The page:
Recently I started painting on canvas again. Last year I had to build a giant painting (12ft x 6ft) for a clinic in Bethel, and decided it would be best to paint it on canvas, roll it up, then fly there to rebuild and re-stretch it. I was pleased with the results. The end product was quite different from the hardwood plywood panels, but I found it to be easier to put certain details into the painting. The finishing work required to put a painting on the wall — framing or painting the sides, has always been a hurdle for me, and I remember one of my college professors praising my paintings, but criticizing my shoddy frames. I often see paintings framed poorly, and I have striven since those early college failures to produce professional looking pieces. I still have some of those old canvases rolled up, but fortunately I did away with the garish frames. In my defense, I was framing them on the catwalk balcony at my dorm room, because the sculpture professor wouldn’t let me make frames in the state-of-the-art sculpture lab.
A finished canvas without a frame needs to have a full wrap so the edges may be painted. I didn’t make canvases that way until I was taught how to do so in class. Frames need to have a lip that covers the front edge of the painting so you don’t have a distracting gap. Previously, I used to laminate a piece of hardwood to the edges of a painting and sand the edge back to make a finished looking box, which is impossible with canvas. That also takes a ton of work, since I am without a wood-shop, just like in the old dorm-room days. Operating a table saw and a chop saw outside in the snow and 10 degrees is not my idea of fun. Nobody ever told me being an artist was going to be easy. In fact, I was told a successful artist works harder than most people. I don’t know how hard I actually work, but I do seem to always be out of time. I don’t really like power sanding, so I ordered a case of professional grade canvases. I’ll give them a try and maybe I can just paint the edges and skip that snowy outdoor time with the annoying power-tools.
Painting on a canvas is completely different than the techniques I have been using on the hardwood panels. My gold and red underpainting doesn’t work the same, so I have gone back to a traditional painting technique I haven’t used in a decade. I was always about getting the colors to scream on the surface, but I am now more interested in getting a more accurate depiction. I am now making an underpainting that represents the grayscale values, and not the primary colors I always used previously, which makes me like using canvas way more. Canvas paintings reproduce better as canvas prints, since it is the same material used to begin with. The gold and red painting surface that I have been using, looks great as an original, but always misses a bit as a reproduction. I am switching over for completely practical reasons. It seems very few people purchase original paintings. I sell 20, or more prints and then maybe one original. Even though my originals are pretty affordable, and I price my prints a bit higher than average.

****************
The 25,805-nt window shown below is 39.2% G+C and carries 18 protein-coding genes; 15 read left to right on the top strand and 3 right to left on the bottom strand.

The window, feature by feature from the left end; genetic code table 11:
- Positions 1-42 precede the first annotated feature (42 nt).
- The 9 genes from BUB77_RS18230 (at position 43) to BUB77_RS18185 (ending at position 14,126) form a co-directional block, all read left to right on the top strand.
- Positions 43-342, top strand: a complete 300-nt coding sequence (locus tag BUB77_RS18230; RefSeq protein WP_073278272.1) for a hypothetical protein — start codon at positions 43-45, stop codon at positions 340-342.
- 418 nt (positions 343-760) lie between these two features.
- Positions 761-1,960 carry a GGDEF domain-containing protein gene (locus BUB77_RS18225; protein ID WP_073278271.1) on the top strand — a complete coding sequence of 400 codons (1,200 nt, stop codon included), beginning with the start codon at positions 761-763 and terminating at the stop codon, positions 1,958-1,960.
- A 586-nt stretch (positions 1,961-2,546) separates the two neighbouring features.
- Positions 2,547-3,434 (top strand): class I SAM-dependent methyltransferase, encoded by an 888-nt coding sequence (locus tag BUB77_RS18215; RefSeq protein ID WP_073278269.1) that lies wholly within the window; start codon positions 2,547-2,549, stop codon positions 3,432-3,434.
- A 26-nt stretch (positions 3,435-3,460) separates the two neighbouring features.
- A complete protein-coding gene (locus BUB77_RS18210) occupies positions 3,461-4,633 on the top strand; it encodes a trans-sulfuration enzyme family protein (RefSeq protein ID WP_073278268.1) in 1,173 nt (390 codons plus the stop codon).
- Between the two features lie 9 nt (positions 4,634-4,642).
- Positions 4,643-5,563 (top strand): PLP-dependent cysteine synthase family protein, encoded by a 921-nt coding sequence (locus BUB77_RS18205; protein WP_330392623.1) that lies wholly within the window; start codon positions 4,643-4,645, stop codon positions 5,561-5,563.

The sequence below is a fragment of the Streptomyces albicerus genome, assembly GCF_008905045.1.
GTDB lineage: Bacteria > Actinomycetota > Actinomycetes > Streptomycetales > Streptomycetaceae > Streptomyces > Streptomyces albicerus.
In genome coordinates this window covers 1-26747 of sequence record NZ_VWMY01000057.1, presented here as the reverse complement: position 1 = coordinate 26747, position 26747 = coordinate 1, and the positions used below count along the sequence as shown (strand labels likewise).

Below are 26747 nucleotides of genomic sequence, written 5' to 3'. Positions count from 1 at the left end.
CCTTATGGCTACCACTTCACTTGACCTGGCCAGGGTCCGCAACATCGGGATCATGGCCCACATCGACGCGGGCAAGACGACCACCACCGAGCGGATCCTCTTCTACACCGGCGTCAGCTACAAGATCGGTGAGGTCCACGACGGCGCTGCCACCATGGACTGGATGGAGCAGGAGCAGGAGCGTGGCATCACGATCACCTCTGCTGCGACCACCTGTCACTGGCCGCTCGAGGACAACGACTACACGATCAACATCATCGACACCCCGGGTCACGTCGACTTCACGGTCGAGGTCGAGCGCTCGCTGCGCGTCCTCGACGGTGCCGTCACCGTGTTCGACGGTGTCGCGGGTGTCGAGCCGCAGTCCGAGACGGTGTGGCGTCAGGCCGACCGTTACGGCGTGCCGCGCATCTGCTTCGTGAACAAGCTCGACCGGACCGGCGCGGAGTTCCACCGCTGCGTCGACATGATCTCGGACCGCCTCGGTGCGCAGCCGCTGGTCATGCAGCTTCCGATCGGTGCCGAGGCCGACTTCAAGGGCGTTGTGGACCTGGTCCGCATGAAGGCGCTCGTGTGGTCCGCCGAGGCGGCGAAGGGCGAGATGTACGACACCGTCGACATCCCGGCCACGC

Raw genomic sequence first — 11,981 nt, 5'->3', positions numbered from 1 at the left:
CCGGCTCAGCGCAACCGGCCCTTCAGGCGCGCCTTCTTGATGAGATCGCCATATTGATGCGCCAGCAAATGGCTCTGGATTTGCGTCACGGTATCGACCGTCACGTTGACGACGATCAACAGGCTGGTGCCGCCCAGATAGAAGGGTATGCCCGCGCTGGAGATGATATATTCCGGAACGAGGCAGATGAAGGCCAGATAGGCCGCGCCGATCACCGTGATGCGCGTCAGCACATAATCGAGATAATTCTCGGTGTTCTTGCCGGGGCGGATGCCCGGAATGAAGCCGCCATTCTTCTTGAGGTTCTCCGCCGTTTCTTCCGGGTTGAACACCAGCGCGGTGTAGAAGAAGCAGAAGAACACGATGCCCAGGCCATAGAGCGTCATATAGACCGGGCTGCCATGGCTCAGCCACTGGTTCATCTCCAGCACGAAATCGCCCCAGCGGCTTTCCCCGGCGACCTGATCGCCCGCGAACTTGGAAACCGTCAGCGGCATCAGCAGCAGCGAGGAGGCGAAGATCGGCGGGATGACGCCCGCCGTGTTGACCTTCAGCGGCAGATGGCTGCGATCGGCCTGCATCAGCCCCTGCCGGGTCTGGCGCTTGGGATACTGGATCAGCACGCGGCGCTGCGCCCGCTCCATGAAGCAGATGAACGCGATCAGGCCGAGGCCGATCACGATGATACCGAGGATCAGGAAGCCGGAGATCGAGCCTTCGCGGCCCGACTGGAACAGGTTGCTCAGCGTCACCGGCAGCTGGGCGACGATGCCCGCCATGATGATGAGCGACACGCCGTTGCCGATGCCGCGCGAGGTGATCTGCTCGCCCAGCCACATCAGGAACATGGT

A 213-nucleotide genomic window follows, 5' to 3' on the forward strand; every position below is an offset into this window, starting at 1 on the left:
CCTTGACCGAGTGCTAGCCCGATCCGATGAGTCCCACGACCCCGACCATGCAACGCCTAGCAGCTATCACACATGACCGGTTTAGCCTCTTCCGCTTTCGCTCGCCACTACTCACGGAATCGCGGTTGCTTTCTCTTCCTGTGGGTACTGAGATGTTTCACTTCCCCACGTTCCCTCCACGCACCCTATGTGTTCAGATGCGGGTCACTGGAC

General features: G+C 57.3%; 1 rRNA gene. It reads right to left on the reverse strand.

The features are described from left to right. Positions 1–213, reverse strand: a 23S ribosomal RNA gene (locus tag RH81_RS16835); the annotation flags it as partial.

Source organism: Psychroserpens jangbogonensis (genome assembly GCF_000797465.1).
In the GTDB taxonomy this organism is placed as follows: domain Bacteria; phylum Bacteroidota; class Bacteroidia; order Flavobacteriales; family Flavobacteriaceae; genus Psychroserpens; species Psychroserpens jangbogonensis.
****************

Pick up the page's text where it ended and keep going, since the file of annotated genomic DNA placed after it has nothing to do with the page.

Painting on canvas takes more time as I am forced to work with layering techniques. The alla-prima technique looks lackluster without the red and gold underpainting. It is necessary to build up layers to completely cover the canvas and fill in the little white spots that form around painted objects. This takes more time and requires mixing mediums. I will probably have to charge more for originals, since it takes way longer to make canvas paintings. I originally started painting on the red and gold panels because it worked so well in a Plein Air (outdoors painting) environment. I could start and finish a painting before it started to rain, or the sun moved too far, changing the shadows. I was also making smaller pieces. Are the red and gold panels to be retired forever? Of course not! I will still make some pieces using my signature technique, but I also have bought two large canvases and want to see where these traditional materials lead me.